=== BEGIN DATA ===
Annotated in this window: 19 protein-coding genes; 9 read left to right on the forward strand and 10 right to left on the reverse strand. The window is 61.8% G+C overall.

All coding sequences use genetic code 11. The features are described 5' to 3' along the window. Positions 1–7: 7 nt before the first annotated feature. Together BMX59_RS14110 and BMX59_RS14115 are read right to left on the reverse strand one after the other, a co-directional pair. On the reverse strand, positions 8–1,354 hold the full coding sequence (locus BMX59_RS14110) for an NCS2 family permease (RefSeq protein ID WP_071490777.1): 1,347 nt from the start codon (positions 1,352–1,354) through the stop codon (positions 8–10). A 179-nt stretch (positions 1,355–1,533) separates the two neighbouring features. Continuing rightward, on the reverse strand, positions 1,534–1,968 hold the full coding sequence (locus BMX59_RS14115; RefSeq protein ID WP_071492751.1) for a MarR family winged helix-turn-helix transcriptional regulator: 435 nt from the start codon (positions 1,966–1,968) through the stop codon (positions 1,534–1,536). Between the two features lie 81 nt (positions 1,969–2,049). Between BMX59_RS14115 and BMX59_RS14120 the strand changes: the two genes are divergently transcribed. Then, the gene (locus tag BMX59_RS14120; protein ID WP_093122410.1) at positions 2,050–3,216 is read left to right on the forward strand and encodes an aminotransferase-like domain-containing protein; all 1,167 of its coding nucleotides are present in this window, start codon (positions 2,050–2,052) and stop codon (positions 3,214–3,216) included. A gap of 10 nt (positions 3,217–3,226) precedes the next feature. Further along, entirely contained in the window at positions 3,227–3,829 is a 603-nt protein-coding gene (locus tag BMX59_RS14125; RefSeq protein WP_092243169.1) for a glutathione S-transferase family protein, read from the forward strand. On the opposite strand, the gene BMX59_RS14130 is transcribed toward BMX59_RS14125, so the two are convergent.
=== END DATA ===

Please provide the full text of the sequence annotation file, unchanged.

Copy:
Annotated in this window: 19 protein-coding genes; 9 read left to right on the forward strand and 10 right to left on the reverse strand. The window is 61.8% G+C overall.

All coding sequences use genetic code 11. The features are described 5' to 3' along the window. Positions 1–7: 7 nt before the first annotated feature. Together BMX59_RS14110 and BMX59_RS14115 are read right to left on the reverse strand one after the other, a co-directional pair. On the reverse strand, positions 8–1,354 hold the full coding sequence (locus BMX59_RS14110) for an NCS2 family permease (RefSeq protein ID WP_071490777.1): 1,347 nt from the start codon (positions 1,352–1,354) through the stop codon (positions 8–10). A 179-nt stretch (positions 1,355–1,533) separates the two neighbouring features. Continuing rightward, on the reverse strand, positions 1,534–1,968 hold the full coding sequence (locus BMX59_RS14115; RefSeq protein ID WP_071492751.1) for a MarR family winged helix-turn-helix transcriptional regulator: 435 nt from the start codon (positions 1,966–1,968) through the stop codon (positions 1,534–1,536). Between the two features lie 81 nt (positions 1,969–2,049). Between BMX59_RS14115 and BMX59_RS14120 the strand changes: the two genes are divergently transcribed. Then, the gene (locus tag BMX59_RS14120; protein ID WP_093122410.1) at positions 2,050–3,216 is read left to right on the forward strand and encodes an aminotransferase-like domain-containing protein; all 1,167 of its coding nucleotides are present in this window, start codon (positions 2,050–2,052) and stop codon (positions 3,214–3,216) included. A gap of 10 nt (positions 3,217–3,226) precedes the next feature. Further along, entirely contained in the window at positions 3,227–3,829 is a 603-nt protein-coding gene (locus tag BMX59_RS14125; RefSeq protein WP_092243169.1) for a glutathione S-transferase family protein, read from the forward strand. On the opposite strand, the gene BMX59_RS14130 is transcribed toward BMX59_RS14125, so the two are convergent.